Kotwal Ko Dante' in its issue, dated September 12, 1960 containing defamatory
remarks against the Assistant Public Prosecutor Sri R. K. Sharma of District
Aligarh and other police prosecuting staff of the Government in respect of
their conduct in the discharge of public functions." Thereafter, the
Public Prosecutor of Aligarh filed the complaint in the Court of Session,
Aligarh, praying for the summoning of the accused and for his trial according
to law for the offence under s. 500 I.P.C.
The appellant admitted before the Sessions
Judge the publication of the impugned article and stated that he never had any
evil intention. He further stated that he had published the news item for the
good of the public and that he had published it in most general terms to bring
bad things to the notice of the Government and the authorities for the public
The Sessions Judge convicted him of the
offence under s. 500 I.P.C. holding that the aforesaid statements in the
article were defamatory and that the appellant was not protected by exceptions
3 and 9 to s. 499 I.P.C. He sentenced the appellant to simple imprisonment for
six months and a fine of Rs. 200. His appeal against the conviction was
dismissed by the High Court.
Of the points sought to be urged for the
appellant, we did not allow one to be urged. It was that there was no proof
that the Government bad sanctioned the lodging of the complaint. This point had
not been taken in the Courts below and was not even taken in the petition for
special leave. What was urged in the petition for special leave was that one of
the questions of law which arose in the case for consideration was whether the
charge framed was the one for which sanction was granted or the requisite
complaint was filed. This question is very much different from the question
whether the Government did grant the sanction or whether the granting of the
sanction by the Government had been duly proved in the case.
The other points urged are : (1) that the
sanction granted was a general sanction and not with respect to the defamation
of any particular Public Prosecutor or Assistant Public Prosecutor and that
such sanction was not contemplated by law; (2) that it is not proved that the
appellant had any intention to harm the 826 reputation of any particular Public
Prosecutor or Assistant Public Prosecutor; (3) that there was no evidence that
the remarks were defamatory of any particular group; (4) that the prosecution
did not lead any evidence to establish that the defamed group had any
reputation which could be banned and (5) that the remarks were for public good.
Before dealing with the contentions raised
for the appellant, we may refer to the provisions of law which enable a Public
Prosecutor to Me a complaint for an offence under S. 500 I.P.C. committed
against a public servant.
Section 198 Cr. P.C. provides inter alia that
no Court shall take cognizance of an offence falling under Chapter XXI (which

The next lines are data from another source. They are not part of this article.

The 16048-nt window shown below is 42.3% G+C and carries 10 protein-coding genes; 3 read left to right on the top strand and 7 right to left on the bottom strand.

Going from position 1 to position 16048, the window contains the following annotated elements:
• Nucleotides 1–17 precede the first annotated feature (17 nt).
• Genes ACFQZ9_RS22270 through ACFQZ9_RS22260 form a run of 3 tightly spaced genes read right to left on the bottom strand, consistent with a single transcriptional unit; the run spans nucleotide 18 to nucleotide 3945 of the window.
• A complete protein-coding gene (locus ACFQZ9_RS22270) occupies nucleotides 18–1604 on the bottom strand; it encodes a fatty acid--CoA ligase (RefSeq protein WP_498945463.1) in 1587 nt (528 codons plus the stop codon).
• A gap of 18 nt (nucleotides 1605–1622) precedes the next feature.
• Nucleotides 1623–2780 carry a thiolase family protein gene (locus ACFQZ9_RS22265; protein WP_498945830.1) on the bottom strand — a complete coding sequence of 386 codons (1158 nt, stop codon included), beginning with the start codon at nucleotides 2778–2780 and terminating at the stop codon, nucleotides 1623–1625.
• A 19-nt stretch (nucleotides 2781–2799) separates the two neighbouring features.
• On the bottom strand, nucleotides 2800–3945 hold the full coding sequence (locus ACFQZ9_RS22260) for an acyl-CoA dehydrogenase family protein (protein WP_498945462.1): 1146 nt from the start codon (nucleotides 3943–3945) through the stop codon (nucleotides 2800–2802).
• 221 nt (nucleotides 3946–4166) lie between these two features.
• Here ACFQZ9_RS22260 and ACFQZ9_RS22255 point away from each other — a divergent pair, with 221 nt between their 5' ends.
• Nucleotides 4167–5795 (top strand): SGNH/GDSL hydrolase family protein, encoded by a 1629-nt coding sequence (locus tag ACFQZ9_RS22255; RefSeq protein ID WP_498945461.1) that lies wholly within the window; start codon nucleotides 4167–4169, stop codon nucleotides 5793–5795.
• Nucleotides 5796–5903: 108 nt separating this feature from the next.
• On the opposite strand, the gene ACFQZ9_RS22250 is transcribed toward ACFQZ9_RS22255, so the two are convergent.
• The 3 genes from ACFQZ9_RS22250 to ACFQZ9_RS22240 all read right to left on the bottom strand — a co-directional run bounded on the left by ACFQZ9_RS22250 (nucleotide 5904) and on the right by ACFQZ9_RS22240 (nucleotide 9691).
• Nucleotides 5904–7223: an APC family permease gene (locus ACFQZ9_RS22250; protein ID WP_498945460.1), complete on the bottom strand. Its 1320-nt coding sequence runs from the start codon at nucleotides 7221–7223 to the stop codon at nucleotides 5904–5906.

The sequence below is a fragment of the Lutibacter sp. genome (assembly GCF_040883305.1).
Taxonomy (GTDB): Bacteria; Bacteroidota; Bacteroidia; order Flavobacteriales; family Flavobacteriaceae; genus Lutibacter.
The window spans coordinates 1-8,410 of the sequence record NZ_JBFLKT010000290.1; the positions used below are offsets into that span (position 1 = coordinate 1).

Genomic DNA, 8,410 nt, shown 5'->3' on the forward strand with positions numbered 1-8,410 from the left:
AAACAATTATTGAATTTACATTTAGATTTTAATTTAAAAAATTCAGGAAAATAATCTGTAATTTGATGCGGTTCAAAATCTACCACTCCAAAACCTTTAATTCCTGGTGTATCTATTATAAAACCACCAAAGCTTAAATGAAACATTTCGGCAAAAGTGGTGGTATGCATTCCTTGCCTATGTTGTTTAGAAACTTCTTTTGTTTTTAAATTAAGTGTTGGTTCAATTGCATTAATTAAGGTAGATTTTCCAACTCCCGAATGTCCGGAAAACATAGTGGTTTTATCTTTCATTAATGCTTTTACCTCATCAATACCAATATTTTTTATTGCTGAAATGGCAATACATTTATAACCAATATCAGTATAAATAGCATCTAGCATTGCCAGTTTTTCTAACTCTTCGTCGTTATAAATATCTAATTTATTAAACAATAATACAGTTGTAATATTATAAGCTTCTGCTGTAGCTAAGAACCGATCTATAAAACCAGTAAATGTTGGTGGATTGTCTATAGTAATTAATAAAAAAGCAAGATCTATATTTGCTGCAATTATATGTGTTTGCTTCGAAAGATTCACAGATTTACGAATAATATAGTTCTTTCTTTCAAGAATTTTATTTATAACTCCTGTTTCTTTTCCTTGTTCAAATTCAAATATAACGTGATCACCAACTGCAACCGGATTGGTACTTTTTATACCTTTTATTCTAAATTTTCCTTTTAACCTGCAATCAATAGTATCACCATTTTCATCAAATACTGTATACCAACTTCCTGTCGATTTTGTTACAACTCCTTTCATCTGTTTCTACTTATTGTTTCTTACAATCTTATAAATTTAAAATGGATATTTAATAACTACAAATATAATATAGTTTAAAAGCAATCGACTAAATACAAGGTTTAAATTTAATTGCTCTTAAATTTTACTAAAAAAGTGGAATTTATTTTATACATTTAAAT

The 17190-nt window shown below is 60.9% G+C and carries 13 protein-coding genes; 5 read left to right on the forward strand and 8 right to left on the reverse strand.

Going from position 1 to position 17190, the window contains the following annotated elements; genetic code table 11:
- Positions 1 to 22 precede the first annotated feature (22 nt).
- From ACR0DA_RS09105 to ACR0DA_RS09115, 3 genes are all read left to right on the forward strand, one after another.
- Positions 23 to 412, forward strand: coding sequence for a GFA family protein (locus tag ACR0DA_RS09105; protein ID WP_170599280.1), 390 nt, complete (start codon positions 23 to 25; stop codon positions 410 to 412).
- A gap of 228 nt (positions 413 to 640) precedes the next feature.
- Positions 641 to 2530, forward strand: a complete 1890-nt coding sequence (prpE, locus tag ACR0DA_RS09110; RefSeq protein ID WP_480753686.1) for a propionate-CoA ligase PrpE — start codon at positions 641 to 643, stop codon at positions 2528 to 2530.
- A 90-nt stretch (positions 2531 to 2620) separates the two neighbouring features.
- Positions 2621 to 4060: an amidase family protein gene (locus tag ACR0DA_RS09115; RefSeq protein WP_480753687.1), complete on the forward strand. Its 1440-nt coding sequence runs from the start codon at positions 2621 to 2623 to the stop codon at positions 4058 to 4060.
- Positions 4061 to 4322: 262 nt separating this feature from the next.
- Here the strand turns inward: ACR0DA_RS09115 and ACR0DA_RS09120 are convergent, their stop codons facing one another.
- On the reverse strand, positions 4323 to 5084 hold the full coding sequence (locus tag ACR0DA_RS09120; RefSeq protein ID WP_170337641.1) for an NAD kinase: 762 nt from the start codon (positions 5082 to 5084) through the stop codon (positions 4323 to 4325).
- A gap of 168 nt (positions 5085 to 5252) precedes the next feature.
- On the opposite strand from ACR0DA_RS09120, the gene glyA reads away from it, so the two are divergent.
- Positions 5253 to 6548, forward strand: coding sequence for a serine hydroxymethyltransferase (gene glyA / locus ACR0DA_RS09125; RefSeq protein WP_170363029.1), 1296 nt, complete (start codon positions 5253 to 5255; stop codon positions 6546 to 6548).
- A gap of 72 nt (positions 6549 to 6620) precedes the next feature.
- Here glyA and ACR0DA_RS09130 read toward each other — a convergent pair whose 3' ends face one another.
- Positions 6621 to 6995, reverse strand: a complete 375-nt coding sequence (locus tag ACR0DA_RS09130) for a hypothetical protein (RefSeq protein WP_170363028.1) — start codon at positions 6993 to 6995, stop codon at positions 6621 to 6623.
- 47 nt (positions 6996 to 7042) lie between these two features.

contains ss. 499 and 500 I.P.C.) except upon complaint made by some person
aggrieved by such offence.
Section 198B, however, is an exception to the
provisions of S. 198 and provides that notwithstanding anything contained in
the Code, when any offence falling under Chapter XXI of the Indian Penal Code
other than the offence of defamation by spoken words is alleged to have been
committed against any public servant, employed in connection with the affairs
of a State, in respect of his conduct in the discharge of his public functions,
a Court of Session may take cognizance of such offence without the accused
being committed to it for trial, upon a complaint in writing made by the Public
Prosecutor. It is thus that a Public Prosecutor can file a complaint in writing
in the Court of Session directly with respect to an offence under S. 500 I.P.C.
committed against a public servant in respect of his conduct in the discharge
of his public functions. Sub-s. (3) of S. 198B provides that no complaint under
sub-s. (1) shall be made by the Public Prosecutor except with the previous
sanction of the Government concerned for the filing of a complaint under S. 500
I.P.C. The sanction referred to above, in this case, and conveyed by the Home
Secretary to the Inspector-General of Police, was a sanction for making a
complaint under S. 500 I.P.C. against the appellant with respect to the article
under the heading 'Ulta Chor Kotwal Ko Dante', in the issue of 'Kaliyug' dated
September 12, 1960, containing defamatory remarks against the Assistant Public
Prosecutor, R. K. Sharma, of Aligarh, and other prosecuting staff of the
Government in respect of their conduct in the discharge of public functions.
The sanction was therefore with respect to defamation of two persons (i) R. K.
Sharma, Assistant Public prosecutor, Aligarh; and (ii) the other police
prosecuting staff of Government of Uttar Pradesh, which would be the entire
prosecuting staff in the State. There was thus nothing wrong in the form of the
827 The case did not proceed with respect to
the defamation of R. K. Sharma, Assistant Public Prosecutor, as such. We may,
however, here indicate in brief this reference to the defamation of R. K.
Sharma. The appellant published sometime in May 1960 something which was
defamatory of R. K. Sharma. R. K. Sharma filed a complaint about it in
September 1960. The impugned article had stated, prior to the remarks to which
objection has been taken, the publication of the earlier article and the news
reaching the Editor that R. K. Sharma was contemplating taking action in a
Court of law and then expressed that the Editor welcomed the news and would
show how the bribe money reaches the Public Prosecutors, how it is utilised
and_how justice sees all this show from a distance. The Public Prosecutor,
however, in his complaint, restricted it to the defamation of R. K. Sharma and
other police prosecuting staff of the U.P. Government at Aligarh. It is not
possible to say that he was not competent to do so, when the sanction by the
Government could be taken to be sanction for the defamation of the entire